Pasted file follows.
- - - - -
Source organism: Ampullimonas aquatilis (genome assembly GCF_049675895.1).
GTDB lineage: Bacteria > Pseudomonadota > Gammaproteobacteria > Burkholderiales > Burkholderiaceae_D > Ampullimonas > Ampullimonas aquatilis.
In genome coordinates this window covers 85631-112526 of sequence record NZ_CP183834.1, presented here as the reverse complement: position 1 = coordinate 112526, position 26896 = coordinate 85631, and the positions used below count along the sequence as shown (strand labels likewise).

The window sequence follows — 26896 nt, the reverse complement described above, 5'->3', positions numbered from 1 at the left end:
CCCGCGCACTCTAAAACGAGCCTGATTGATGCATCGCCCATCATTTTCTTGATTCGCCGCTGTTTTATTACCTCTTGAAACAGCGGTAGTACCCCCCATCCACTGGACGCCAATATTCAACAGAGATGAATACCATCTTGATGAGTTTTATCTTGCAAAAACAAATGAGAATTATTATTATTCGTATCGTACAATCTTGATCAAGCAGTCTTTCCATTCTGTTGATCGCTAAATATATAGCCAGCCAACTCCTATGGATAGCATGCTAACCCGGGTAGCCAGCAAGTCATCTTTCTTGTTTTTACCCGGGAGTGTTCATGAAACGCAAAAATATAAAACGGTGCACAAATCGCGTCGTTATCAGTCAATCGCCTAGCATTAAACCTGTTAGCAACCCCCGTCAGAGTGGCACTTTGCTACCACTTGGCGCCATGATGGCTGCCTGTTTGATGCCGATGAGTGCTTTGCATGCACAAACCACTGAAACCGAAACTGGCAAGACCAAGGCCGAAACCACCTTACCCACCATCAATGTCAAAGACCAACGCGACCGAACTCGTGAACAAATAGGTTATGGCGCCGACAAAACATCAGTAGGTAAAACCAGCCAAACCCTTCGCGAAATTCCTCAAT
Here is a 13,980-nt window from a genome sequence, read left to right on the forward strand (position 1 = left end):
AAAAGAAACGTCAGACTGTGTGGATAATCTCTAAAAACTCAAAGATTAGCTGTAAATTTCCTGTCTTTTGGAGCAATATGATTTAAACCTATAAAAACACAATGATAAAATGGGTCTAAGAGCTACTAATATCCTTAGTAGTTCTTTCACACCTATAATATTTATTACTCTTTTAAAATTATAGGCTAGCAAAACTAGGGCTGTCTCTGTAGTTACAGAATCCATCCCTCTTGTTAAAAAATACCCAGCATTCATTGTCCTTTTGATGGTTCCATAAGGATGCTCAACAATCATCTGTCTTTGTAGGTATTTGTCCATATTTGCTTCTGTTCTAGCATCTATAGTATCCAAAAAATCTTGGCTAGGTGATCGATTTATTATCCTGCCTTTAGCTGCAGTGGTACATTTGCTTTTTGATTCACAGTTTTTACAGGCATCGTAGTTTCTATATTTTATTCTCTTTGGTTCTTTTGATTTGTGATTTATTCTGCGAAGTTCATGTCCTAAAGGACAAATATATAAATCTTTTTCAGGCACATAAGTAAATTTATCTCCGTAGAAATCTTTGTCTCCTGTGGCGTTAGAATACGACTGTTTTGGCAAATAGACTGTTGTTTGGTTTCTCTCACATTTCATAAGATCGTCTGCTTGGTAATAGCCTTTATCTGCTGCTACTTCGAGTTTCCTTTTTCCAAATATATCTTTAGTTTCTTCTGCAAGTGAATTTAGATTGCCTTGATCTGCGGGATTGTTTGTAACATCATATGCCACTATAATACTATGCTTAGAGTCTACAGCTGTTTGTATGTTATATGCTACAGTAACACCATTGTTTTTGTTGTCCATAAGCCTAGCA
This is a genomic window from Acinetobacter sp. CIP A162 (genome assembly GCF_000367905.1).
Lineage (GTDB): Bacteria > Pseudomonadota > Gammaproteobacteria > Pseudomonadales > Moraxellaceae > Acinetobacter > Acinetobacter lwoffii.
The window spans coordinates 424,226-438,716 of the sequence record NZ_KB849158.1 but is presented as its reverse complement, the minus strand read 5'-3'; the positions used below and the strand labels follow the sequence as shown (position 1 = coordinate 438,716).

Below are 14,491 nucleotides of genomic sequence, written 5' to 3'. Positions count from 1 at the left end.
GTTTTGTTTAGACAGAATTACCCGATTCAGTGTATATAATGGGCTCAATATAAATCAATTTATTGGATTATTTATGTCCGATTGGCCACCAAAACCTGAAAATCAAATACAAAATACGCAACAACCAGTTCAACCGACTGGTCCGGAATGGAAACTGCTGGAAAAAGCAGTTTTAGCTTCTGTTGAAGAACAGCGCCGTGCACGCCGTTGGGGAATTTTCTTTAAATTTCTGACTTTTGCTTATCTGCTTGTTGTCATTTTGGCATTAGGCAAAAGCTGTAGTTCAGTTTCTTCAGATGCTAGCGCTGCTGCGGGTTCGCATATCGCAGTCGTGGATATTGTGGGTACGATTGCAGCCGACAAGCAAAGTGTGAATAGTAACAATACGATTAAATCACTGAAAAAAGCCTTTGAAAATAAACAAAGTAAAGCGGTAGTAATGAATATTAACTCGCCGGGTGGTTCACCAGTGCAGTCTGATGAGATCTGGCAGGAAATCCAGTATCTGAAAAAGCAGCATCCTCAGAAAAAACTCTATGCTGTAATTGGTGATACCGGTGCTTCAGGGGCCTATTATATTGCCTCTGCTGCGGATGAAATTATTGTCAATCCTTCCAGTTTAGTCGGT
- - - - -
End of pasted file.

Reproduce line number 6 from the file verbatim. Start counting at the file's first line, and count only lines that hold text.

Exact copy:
Here is a 13,980-nt window from a genome sequence, read left to right on the forward strand (position 1 = left end):